C.S. Lewis, in Mere Christianity (1952):
- Finally, though I have had to speak at some length about sex, I want to make it as clear as I possibly can that the centre of Christian morality is not here. If anyone thinks that Christians regard unchastity as the supreme vice, he is quite wrong. The sins of the flesh are bad, but they are the least bad of all sins. All the worst pleasures are purely spiritual: the pleasure of putting other people in the wrong, of bossing and patronising and spoiling sport, and back-biting; the pleasures of power, of hatred. For there are two things inside me, competing with the human self which I must try to become. They are the Animal self, and the Diabolical self. The Diabolical self is the worse of the two. That is why a cold, self-righteous prig who goes regularly to church may be far nearer to hell than a prostitute. But, of course, it is better to be neither.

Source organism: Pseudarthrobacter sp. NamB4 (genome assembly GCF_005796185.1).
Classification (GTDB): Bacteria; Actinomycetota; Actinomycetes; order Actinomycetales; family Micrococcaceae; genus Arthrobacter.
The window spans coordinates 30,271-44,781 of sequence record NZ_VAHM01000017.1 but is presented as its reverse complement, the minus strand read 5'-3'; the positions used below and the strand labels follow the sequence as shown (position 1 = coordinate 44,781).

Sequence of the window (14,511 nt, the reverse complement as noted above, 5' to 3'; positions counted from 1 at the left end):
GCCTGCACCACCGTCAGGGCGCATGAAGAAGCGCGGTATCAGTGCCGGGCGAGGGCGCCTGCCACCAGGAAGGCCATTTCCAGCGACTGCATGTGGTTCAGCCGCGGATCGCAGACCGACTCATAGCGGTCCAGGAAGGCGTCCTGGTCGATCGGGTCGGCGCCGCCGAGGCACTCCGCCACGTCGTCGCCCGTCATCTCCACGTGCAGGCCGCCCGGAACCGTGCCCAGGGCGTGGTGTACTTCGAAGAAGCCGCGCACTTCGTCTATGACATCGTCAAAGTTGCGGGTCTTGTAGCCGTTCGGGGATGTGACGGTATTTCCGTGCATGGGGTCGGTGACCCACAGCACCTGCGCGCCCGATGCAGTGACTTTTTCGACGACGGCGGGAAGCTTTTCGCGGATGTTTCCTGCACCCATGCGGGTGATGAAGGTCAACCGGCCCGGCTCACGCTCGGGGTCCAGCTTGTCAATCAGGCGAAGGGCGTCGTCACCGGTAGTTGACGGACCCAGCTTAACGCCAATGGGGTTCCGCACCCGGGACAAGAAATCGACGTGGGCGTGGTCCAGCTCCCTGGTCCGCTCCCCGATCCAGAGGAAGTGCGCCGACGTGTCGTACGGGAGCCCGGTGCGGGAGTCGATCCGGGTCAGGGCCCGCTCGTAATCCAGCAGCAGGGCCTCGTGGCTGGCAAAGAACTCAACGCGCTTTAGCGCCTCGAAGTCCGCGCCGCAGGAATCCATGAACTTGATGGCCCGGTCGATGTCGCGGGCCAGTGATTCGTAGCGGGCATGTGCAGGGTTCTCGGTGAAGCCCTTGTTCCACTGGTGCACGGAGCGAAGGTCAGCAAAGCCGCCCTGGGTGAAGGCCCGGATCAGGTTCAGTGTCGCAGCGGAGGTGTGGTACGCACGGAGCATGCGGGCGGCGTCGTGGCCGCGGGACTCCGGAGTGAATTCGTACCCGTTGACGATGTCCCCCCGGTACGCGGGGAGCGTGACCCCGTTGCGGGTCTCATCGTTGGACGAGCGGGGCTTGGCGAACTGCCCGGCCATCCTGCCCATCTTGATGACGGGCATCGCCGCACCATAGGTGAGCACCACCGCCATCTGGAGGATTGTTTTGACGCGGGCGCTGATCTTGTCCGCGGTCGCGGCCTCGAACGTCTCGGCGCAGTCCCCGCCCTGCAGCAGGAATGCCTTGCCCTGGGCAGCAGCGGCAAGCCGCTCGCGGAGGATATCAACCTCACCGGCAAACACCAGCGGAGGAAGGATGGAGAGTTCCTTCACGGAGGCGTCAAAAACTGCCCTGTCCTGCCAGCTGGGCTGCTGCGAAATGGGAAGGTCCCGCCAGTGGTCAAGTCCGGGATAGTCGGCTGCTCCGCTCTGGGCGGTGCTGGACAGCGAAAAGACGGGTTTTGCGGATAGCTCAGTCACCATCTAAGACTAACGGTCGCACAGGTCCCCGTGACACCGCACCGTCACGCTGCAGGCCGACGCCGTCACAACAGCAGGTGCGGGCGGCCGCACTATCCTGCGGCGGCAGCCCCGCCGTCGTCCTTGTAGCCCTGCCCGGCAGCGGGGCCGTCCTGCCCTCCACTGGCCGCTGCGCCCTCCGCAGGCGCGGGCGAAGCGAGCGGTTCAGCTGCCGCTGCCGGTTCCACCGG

A good many people of my acquaintance seem to think that sex is indeed the center of Christian morality, as well as everything else, and I hold them directly responsible for the abrupt elimination of my position with the local Lutheran synod.
Nor has it escaped my attention that most of these people--most, though not all, pastor--decry "society's" overemphasis on sexuality and yet themselves seem incapable of talking about anything else. Merely an observation.